In Commune 13 we have been suffering from the armed conflict since 2001 when our territory was taken over by the guerillas. In 2002 we had Operation Mariscal. On May 21, there many arbitrary arrests, forced displacements, massacres, and children and youth recruiting. The famous Operation Orion on October 17 is the one that really marked us because that is when most of the massacres took place. This operation was lead by former President Uribe, General Montoya, Leonardo Gallego and the 4th Brigade military group. The army and the public forces were the ones that invaded our homes and were pointing at young people who had nothing to do with the war. They were taken from their homes, they were murdered, killed and many of them disappeared. This absurd war lasted several days and had really marked us.

Given the situation, a group of women started coming together to denounce everything that had happened in Commune 13. We have been fighting for more than thirteen long years. We have been fighting for justice, for comprehensive reparation, and for the guarantee of non-repetition.

We have focused mainly on forced disappearances. There are two places called La Escombreras. One of them is a gigantic mountain of rubble. Today, it is more or less 25 floors high and there are more than three hundred bodies buried there. They say that there are no resources to begin digging in the rubble and recover our beloved relatives and people. The community has been denouncing this situation since 2001 when the disappearances started happening. Everything that we have heard so far is that the government cannot do anything, that the government cannot do anything to find these bodies. We created an inter-institutional roundtable in 2013 to meet with municipal and local authorities to talk about forced disappearances in Commune 13. There were some resources available but not to start digging.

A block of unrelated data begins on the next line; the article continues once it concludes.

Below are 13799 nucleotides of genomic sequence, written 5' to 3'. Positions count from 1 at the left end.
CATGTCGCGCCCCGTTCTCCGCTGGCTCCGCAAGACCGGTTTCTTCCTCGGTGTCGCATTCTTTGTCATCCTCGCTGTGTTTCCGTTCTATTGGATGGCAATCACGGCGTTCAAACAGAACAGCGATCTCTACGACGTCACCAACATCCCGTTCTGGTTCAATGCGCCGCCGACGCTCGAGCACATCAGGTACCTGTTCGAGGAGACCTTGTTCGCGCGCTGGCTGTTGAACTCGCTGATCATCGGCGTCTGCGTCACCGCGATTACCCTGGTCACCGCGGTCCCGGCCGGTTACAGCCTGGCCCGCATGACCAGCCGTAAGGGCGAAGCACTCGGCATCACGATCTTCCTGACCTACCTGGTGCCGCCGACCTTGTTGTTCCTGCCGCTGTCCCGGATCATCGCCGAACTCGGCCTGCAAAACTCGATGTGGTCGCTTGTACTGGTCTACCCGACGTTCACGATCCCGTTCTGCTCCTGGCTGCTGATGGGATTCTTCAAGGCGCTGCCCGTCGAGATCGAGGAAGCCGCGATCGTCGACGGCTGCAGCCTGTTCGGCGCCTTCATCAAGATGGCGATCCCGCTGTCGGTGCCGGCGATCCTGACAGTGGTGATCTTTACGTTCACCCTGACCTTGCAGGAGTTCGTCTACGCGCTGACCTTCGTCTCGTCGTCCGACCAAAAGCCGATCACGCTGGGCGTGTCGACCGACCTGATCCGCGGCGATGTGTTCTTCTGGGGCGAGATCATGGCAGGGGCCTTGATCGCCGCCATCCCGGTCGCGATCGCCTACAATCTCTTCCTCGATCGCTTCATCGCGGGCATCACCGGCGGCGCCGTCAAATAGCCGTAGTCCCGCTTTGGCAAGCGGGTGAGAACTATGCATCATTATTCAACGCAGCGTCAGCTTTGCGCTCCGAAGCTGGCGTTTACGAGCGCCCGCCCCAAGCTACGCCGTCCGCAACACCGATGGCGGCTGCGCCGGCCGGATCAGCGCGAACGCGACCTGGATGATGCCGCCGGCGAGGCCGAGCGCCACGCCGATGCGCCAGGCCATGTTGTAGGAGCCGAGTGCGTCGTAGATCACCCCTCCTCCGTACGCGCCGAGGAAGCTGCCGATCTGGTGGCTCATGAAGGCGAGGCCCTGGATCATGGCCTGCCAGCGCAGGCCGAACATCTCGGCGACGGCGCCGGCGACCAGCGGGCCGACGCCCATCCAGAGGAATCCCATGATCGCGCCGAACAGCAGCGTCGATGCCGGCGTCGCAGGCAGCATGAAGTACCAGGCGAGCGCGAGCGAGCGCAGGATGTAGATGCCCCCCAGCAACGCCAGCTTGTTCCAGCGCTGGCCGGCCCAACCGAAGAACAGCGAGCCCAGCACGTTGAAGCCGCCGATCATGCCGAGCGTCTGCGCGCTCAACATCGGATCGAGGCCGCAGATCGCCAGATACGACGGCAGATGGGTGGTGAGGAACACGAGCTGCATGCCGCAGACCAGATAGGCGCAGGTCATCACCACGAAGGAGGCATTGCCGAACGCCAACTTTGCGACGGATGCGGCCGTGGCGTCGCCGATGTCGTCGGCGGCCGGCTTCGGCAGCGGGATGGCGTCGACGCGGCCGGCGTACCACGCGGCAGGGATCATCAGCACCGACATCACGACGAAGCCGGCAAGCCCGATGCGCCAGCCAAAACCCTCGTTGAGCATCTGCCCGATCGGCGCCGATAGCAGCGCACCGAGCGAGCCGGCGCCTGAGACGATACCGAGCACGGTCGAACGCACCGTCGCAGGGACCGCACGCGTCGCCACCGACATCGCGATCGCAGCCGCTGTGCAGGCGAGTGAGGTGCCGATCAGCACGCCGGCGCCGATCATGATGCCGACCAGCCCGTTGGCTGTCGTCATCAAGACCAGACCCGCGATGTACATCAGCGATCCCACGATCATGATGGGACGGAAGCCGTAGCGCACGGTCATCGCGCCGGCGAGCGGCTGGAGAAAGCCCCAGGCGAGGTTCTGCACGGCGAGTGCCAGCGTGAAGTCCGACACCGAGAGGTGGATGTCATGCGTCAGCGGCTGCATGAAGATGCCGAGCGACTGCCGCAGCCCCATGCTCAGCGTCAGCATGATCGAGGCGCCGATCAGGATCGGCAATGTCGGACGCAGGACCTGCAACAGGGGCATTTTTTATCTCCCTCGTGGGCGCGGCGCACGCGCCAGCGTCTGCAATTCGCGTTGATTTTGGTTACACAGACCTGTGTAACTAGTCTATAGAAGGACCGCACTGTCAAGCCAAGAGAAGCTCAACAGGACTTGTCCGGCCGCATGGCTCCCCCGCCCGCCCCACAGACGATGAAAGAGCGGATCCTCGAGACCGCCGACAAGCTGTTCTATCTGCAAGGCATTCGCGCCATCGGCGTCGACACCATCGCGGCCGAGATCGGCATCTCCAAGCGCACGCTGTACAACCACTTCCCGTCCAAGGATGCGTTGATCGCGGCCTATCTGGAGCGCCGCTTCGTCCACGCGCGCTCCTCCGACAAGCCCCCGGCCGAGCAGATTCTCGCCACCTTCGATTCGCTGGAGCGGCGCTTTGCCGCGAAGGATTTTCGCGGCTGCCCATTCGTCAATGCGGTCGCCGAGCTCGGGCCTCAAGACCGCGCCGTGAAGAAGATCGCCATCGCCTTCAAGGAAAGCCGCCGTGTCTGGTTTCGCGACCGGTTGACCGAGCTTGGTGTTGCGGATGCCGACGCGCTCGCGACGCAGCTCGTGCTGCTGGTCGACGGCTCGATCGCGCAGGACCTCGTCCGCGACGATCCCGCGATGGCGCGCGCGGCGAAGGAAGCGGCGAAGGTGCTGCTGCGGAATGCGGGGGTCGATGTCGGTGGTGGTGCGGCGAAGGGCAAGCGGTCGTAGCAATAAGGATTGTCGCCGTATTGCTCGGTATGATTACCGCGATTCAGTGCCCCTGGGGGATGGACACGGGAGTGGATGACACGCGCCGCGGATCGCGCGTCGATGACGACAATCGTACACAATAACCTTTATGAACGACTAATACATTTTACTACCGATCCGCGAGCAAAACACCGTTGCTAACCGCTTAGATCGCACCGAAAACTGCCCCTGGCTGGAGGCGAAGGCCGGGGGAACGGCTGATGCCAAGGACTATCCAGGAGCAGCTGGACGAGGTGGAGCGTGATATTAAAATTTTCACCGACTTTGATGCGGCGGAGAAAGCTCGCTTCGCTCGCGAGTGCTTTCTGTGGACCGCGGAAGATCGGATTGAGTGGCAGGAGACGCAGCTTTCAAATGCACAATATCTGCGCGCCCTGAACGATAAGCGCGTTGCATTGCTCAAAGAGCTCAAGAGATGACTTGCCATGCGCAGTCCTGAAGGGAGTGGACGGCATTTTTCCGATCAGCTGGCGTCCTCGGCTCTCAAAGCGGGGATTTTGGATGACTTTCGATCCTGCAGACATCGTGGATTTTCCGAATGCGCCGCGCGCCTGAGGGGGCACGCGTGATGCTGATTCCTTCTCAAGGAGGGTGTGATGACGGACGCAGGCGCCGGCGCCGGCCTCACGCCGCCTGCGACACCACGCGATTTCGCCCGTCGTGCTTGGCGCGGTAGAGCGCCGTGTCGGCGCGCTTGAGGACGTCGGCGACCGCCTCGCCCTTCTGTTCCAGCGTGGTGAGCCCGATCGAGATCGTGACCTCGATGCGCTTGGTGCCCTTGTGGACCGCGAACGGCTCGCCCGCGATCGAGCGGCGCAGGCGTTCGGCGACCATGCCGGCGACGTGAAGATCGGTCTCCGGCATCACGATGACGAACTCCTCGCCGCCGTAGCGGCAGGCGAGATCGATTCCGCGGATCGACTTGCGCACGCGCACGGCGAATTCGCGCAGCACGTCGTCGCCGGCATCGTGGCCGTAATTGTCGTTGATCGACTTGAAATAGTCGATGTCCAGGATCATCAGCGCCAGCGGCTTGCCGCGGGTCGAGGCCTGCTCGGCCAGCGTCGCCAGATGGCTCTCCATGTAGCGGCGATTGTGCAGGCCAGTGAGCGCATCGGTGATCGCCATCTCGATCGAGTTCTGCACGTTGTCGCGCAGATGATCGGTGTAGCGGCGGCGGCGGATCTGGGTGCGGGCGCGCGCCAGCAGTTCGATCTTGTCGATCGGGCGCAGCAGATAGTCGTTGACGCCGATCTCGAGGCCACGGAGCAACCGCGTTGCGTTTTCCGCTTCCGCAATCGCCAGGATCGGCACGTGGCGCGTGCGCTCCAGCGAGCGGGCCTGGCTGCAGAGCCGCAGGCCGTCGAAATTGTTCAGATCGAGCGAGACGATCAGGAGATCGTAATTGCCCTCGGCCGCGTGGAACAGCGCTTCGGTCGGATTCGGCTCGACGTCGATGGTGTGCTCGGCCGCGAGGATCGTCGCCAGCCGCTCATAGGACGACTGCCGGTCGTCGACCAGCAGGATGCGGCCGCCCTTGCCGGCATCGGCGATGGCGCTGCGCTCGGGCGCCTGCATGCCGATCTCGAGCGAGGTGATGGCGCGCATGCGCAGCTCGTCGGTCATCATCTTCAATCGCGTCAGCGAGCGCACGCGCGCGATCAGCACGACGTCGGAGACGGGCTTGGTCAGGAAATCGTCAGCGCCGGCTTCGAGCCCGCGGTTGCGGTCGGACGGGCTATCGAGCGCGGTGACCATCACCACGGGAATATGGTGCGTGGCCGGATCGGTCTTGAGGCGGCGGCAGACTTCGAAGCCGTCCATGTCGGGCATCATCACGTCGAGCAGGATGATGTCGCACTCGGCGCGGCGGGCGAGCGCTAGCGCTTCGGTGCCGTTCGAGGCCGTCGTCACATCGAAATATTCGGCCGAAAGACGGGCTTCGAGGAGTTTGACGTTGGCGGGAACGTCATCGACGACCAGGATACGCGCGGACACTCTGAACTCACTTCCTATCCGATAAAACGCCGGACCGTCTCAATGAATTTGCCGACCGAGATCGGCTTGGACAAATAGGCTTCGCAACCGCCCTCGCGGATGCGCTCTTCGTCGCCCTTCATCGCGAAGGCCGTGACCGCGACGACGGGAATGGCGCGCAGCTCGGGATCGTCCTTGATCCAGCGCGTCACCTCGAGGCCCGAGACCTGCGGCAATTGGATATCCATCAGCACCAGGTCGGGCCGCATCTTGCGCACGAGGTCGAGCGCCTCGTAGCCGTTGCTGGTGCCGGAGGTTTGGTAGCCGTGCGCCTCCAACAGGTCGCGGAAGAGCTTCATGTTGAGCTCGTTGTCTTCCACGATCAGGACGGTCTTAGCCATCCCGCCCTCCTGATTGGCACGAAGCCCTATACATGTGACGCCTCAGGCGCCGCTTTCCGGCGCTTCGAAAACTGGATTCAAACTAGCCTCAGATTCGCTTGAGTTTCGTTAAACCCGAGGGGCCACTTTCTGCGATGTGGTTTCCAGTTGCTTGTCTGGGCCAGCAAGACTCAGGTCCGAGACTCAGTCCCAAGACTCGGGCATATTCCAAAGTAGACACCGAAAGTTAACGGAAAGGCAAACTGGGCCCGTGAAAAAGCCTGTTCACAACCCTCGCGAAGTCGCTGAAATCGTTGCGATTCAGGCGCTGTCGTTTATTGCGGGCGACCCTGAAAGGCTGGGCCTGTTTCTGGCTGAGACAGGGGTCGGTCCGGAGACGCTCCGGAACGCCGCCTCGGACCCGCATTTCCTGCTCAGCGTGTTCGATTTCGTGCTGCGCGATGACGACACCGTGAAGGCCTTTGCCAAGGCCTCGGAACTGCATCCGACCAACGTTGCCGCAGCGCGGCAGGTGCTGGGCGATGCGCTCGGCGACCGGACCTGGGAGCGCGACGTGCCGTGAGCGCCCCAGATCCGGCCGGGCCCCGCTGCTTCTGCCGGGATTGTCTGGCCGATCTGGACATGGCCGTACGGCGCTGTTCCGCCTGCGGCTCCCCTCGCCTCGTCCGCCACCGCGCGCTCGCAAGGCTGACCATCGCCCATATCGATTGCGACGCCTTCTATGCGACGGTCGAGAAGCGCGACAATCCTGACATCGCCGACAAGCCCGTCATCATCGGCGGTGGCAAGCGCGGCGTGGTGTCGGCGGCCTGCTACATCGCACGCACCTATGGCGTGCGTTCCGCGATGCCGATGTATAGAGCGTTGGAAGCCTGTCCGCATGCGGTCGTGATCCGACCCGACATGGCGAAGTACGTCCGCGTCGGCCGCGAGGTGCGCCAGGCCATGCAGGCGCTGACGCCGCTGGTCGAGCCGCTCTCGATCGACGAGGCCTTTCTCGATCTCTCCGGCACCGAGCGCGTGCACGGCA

There is a smaller place called La Niñera in San Javier but they do not allow victims to actively participate here. Only the government can be there and other people from NGOs. In 2014 it was actually possible for some of the victims to be involved actively and to be able to talk about our own proposals. In 2015 the digging began on August 5. Based on the justice and peace law there was a demobilized person identified, and he identified three areas. In the first one there was 50-60 people that he had personally killed. We were very sad because we had been denouncing how there had been people buried in surrounding areas of Commune 13, La Escombreras, and around the country obviously but our voices had not been heard.